U.S. home prices fell in 2007 for the first time since the Great Depression, according to a release from the National Association of Realtors. That made it more difficult for homeowners to sell or refinance properties encumbered by mortgages higher than the value of the houses themselves. Additionally, sales of existing homes fell in January to the lowest in at least nine years, NAR said.
Since January 2007, the median price of an existing home fell 4.6 percent to $201,100. The median price for a single-family home dropped 5.1 percent to $198,700, and condominium and co-op prices fell 1 percent to $220,400.
Mortgage companies including Fannie Mae and HSBC Finance have joined a U.S. Treasury Department-led effort to offer 30-day foreclosure freezes to give delinquent borrowers more time to arrange payment plans. Citigroup Inc., JPMorgan Chase & Co., Bank of America Corp., Wells Fargo & Co., Washington Mutual Inc. and Countrywide Financial Corp. have initially agreed to participate in the effort.
In a February 26 release, the Office of Federal Housing Enterprise Oversight said that while pockets of strength remain, the coasts and the Midwest showed the biggest declines.
OFHEO’s research confirmed NAR’s findings. U.S. home prices fell in the fourth quarter of 2007 according to OFHEO’s seasonally adjusted purchase-only house price index. The index, which is based on data from home sales, was 1.3 percent lower on a seasonally-adjusted basis in the fourth quarter than in the third quarter of 2007. This decline was substantially greater than the 0.3 percent price decline between the second and third quarters. Over the past year, prices fell 0.3 percent, as the fourth quarter decline erased earlier price gains.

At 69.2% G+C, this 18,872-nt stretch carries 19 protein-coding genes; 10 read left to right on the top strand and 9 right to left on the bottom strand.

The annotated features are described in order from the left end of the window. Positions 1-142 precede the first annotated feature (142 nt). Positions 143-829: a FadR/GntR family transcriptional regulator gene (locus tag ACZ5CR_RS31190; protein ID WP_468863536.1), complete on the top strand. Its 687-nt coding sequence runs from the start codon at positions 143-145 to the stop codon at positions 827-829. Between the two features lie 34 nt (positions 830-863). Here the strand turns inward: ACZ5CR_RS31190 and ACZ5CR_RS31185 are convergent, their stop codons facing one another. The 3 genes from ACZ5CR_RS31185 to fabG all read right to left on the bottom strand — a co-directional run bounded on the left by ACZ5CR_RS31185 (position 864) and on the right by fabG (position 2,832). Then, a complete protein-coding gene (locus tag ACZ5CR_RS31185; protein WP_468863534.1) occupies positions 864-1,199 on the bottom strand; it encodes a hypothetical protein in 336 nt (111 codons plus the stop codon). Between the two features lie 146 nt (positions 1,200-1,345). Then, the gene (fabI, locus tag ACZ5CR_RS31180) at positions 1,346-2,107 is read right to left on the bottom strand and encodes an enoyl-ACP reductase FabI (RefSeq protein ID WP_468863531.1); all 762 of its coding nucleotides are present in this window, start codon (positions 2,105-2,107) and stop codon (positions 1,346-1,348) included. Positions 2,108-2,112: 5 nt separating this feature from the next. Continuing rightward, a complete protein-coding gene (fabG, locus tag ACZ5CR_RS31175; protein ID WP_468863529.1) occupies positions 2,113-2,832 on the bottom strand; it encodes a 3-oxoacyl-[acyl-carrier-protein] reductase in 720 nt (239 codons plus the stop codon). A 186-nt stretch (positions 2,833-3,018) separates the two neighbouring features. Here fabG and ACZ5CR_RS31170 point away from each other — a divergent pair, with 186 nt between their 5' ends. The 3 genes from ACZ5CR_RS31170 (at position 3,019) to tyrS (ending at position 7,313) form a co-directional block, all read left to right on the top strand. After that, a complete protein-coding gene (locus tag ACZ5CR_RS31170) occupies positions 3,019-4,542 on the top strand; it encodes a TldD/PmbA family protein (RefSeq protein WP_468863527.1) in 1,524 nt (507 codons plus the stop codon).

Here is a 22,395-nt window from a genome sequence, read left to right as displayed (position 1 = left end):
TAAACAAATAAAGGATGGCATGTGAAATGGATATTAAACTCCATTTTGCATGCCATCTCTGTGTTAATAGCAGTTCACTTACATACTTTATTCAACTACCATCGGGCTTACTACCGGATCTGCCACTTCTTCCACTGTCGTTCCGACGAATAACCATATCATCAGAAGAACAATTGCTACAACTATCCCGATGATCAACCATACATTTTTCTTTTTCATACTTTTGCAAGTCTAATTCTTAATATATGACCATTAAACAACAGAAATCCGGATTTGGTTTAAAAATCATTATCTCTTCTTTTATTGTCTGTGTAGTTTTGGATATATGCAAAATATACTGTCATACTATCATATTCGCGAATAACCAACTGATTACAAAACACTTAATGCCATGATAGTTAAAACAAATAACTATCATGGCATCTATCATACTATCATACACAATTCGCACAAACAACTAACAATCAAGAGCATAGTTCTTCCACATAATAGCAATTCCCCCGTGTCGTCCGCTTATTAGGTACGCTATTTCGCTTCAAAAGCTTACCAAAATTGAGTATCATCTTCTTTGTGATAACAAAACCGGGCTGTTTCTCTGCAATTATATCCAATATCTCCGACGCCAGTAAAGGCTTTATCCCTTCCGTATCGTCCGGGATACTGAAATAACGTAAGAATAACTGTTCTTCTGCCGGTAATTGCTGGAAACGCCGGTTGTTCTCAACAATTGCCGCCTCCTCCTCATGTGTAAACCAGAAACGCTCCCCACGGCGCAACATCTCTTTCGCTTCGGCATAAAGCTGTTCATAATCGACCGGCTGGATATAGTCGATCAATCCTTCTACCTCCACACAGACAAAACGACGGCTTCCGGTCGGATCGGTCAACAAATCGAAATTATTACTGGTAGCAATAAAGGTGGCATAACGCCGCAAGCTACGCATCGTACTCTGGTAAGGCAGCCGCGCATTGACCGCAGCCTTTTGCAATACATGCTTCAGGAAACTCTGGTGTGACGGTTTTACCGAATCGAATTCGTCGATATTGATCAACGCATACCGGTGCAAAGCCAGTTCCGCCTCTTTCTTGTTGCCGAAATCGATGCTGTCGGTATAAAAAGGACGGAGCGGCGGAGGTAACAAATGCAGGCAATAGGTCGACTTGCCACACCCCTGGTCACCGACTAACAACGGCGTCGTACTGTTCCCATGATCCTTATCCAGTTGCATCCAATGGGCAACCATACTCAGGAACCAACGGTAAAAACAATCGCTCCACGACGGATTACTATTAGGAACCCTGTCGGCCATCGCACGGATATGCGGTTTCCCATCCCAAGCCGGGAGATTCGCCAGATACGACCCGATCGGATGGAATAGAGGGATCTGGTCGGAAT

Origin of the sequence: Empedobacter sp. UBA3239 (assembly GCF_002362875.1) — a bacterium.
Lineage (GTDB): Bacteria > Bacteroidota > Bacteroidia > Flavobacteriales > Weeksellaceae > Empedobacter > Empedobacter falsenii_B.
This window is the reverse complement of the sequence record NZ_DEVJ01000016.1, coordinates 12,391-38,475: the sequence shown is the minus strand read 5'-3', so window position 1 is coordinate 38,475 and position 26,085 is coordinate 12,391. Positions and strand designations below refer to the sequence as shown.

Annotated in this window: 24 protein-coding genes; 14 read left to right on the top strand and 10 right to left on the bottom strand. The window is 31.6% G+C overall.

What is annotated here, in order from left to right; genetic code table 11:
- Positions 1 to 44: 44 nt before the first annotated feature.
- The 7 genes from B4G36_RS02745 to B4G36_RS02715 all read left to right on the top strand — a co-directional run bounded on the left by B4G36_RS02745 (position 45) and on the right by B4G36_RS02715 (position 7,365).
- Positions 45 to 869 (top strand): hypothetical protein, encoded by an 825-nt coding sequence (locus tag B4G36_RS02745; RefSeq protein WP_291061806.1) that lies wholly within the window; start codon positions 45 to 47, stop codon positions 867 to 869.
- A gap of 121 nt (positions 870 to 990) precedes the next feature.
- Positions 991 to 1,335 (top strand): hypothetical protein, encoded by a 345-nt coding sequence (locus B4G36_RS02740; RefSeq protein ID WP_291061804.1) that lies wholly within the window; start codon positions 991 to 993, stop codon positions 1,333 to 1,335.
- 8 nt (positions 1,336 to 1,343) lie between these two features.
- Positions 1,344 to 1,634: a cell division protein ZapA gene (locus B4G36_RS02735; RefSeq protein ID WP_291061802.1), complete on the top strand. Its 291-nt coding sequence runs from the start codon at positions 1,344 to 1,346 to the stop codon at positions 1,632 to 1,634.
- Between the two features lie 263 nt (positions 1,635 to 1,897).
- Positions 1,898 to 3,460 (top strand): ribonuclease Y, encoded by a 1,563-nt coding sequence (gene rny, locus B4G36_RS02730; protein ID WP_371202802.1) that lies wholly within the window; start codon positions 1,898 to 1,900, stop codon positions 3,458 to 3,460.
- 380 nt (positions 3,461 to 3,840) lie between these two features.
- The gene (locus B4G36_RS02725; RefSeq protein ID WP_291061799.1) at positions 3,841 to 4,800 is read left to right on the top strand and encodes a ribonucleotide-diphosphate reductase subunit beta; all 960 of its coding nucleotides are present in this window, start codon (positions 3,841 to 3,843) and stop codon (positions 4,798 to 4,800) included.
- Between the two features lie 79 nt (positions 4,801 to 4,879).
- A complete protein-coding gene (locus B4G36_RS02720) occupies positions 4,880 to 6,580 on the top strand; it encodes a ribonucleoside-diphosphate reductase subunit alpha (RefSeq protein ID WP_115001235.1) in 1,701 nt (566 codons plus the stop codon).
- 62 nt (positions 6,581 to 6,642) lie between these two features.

However, OFHEO’s all-transactions House Price Index, which includes data from home sales and appraisals for refinancings, showed less weakness than the purchase-only index. The all-transactions HPI rose 0.1 percent over the latest quarter and 0.8 percent over the latest year.
OFHEO Director James B. Lockhart said, “Although prices for home purchases in the [fourth] quarter fell in every state except Maine, only 16 states plus the District of Columbia showed price declines for the full year 2007.”
“The year 2007 showed the first four-quarter decline in the purchase-only index since its earliest data in 1991,” Lockhart added. “However, both OFHEO’s purchase-only index and the all-transactions index show relatively greater house price stability than do other nationwide house price indexes. That may reflect, in part, the greater stability in the prime, conforming mortgage market served by the Enterprises than in other segments of the mortgage market,” said Lockhart.
“Given the recent turmoil in housing markets we thought it would be helpful to provide a greater amount of information about price trends,” Lockhart said.
“While the declines are significant and quite large in some areas, the market still needs to work through its overhang of unsold inventory,” said OFHEO Chief Economist Patrick Lawler. “How much further down that inventory will ultimately push prices will depend on a number of factors, including what happens to interest rates and the overall health of the U.S. economy,” Lawler said.
OFHEO’s purchase-only and all-transactions house price indexes track average house price changes in repeat sales or refinancings of the same single-family properties. The purchase-only index is based on more than five million repeat sales transactions, while the all-transactions index includes more than 34 million repeat transactions. Both indexes are based on data obtained from Fannie Mae and Freddie Mac for mortgages originated over the past 32 years.
The full report is available at www.ofheo.gov/media/pdf/4q07hpi.pdf.